idling, adjust the saw’s idle using the proper adjustment screw on the
carburetor.
Check your muffler and spark arrestor according to you saw’s maintenance
schedule.
Inspect the bar, chain and sprocket frequently. Don't forget to install a new
sprocket after every two chains wear out.
Keep your saw chain sharp. File the chain with a few light strokes on each
tooth using a file and guide each time your refuel, even if you think the chain is
already sharp.
Replace worn, cracked or damaged chains immediately.
Check and maintain your bar. Inspect the guide bar body, grooves and rails for
damage, wear, and debris. Repair minor nicks with a flat file.
When reinstalling your guide bar, always place the bar with the opposite side
up from when you last took it off.
Finally, check your chain brake to make sure it engages and disengages
appropriately.
Most owner’s manuals feature a chart detailing the maintenance you should perform
and at what intervals. If you are unable to perform any of these functions, return
your chain saw to an authorized dealer for inspection and maintenance.
Upcoming Events
We have many great events lined up in 2017. Be sure to follow us on Facebook and visit
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www.watreefarm.org to find out more.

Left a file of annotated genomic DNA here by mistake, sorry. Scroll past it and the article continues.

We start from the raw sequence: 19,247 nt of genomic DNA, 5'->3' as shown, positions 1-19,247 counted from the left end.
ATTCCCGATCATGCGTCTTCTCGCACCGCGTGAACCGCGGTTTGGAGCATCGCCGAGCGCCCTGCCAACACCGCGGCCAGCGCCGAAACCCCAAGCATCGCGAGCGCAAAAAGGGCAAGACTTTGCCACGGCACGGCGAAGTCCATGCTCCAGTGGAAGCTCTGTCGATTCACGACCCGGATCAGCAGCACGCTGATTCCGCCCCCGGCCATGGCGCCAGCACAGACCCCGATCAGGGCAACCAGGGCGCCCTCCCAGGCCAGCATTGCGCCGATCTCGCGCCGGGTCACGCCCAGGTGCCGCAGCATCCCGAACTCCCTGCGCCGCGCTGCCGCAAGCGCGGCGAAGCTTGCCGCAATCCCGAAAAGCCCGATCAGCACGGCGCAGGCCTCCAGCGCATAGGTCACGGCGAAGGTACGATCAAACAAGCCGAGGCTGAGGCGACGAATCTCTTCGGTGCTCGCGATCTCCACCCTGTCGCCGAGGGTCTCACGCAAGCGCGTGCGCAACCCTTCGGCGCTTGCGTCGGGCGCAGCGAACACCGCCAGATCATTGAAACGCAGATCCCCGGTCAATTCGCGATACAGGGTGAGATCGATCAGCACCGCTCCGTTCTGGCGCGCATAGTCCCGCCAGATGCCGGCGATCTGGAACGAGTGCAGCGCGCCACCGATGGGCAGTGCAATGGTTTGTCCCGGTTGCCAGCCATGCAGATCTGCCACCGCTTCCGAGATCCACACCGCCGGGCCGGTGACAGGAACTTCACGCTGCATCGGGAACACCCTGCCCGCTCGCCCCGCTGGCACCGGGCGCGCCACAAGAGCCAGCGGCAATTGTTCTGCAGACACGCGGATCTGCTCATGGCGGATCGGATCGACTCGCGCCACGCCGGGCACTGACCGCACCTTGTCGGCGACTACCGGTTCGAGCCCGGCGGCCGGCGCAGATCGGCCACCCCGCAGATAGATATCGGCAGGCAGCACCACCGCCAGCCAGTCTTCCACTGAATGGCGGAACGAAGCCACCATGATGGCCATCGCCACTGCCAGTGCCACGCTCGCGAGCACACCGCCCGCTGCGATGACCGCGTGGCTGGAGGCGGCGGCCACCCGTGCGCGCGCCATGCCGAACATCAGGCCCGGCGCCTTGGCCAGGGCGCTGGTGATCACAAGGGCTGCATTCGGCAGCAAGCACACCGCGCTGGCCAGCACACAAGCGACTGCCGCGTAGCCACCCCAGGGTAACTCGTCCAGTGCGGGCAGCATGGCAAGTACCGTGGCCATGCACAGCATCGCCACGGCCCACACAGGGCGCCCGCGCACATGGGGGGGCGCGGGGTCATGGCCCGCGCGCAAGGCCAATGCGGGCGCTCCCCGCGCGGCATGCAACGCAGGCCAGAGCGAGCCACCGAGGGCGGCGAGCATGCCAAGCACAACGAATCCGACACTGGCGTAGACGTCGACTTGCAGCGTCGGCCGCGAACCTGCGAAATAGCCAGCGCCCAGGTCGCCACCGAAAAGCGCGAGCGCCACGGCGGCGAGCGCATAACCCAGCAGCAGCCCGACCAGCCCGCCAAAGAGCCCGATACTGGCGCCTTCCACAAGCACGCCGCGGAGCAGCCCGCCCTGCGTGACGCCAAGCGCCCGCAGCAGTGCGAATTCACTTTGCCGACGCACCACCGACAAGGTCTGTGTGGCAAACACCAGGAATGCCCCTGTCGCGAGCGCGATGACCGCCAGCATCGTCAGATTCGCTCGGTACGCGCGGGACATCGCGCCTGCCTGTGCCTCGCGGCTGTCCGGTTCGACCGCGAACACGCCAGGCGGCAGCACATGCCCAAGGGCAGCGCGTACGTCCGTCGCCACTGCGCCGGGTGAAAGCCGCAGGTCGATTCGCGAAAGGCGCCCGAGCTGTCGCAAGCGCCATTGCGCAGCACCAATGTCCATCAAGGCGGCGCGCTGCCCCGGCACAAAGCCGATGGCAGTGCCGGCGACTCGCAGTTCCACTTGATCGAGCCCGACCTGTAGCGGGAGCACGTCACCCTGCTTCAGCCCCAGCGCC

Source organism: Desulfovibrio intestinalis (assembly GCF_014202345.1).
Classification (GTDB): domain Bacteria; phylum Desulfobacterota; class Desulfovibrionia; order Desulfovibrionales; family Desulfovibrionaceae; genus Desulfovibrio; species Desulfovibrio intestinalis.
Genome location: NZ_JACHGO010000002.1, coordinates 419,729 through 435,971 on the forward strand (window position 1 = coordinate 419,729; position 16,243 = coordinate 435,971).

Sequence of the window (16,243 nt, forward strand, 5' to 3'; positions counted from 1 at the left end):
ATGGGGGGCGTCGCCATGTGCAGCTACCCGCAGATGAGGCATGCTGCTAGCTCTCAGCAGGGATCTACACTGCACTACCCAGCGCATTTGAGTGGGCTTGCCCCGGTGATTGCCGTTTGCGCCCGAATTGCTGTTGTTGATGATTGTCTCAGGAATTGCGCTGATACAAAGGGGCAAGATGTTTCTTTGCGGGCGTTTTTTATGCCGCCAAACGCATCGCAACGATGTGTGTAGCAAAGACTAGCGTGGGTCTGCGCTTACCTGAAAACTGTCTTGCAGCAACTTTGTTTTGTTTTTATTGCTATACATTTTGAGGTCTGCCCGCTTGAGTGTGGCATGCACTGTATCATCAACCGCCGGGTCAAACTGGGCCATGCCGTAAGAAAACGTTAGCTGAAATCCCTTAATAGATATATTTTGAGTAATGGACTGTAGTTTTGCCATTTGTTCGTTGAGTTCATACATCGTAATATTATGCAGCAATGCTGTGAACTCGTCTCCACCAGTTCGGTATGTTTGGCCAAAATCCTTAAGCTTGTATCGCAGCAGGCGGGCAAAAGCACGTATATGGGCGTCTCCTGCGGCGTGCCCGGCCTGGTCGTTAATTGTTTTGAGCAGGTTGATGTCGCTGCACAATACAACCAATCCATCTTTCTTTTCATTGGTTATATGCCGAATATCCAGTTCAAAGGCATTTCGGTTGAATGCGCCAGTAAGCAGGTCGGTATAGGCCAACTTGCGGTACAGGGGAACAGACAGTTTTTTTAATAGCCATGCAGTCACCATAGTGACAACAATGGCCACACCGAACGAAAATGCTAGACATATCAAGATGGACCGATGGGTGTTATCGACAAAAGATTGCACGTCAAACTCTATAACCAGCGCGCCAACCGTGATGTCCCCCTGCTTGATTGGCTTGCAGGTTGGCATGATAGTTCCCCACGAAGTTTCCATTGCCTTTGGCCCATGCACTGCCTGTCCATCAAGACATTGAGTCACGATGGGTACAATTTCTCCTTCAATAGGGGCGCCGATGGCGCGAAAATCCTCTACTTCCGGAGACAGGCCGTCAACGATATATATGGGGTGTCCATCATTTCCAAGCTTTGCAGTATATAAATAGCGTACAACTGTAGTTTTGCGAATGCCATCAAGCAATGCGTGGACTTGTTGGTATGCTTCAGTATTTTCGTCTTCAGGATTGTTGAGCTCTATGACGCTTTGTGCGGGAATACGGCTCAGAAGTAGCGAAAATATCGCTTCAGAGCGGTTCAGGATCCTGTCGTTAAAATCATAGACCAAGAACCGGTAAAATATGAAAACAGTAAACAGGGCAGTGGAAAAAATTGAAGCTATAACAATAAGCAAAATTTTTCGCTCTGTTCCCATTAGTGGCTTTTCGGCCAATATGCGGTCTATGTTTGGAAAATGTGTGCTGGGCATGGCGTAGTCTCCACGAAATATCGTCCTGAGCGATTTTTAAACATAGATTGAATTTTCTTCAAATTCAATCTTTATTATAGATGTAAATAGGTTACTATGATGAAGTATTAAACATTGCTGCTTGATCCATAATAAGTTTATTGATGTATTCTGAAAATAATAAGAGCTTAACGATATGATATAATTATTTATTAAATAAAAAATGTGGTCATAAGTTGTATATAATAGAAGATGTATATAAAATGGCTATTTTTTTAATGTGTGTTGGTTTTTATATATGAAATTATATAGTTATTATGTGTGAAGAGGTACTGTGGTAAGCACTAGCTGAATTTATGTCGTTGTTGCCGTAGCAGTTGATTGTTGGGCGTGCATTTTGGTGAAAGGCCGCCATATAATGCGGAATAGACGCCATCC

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Washington Tree Farm Program Quarterly Meetings
April 13th, 2017
July 13th, 2017
October 12th, 2017
Please email info@watreefarm.org for information. Everyone is Welcome!
Washington Tree Farm Program Awards Luncheon
May 5th, Bothell, WA
WSU Field Days and Coached Planning
forestry.wsu.edu
Fall Forestry Seminar!
The best educational event for small landowners is returning to Vancouver, WA in Fall 2017
Join us in Washington D.C., American Forest Foundation Advocacy Day
October 3-4
Interested? chair@watreefarm.org
Lost in the woods?
Has your email, phone or address changed since your
last inspection? If so we might not be able to locate
you. Please take the time to send us an email with any
changes so we can contact you.
If you have questions, suggestions, or comments about this newsletter, please
contact Elizabeth Ide at info@watreefarm.org or 360-602-1603.
If you have interest in volunteering with Washington Tree Farm Program's
committee, please send a letter of interest/qualifications to the address below.
Washington Tree Farm Program
P.O. Box 1814
Olympia, WA 98507
Copyright © *If you have questions, suggestions, or comments about this newsletter, please contact Elizabeth Ide
Email: info@watreefarm.org Phone: 360-602-1603.
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If you have interest in volunteering with Washington Tree Farm Program's committee, please send a letter of
interest/qualifications to the address below.
Washington Tree Farm Program
P.O. Box 1814
Olympia, WA 98507|CURRENT_YEAR|* Washington Tree Farm Program, All rights reserved.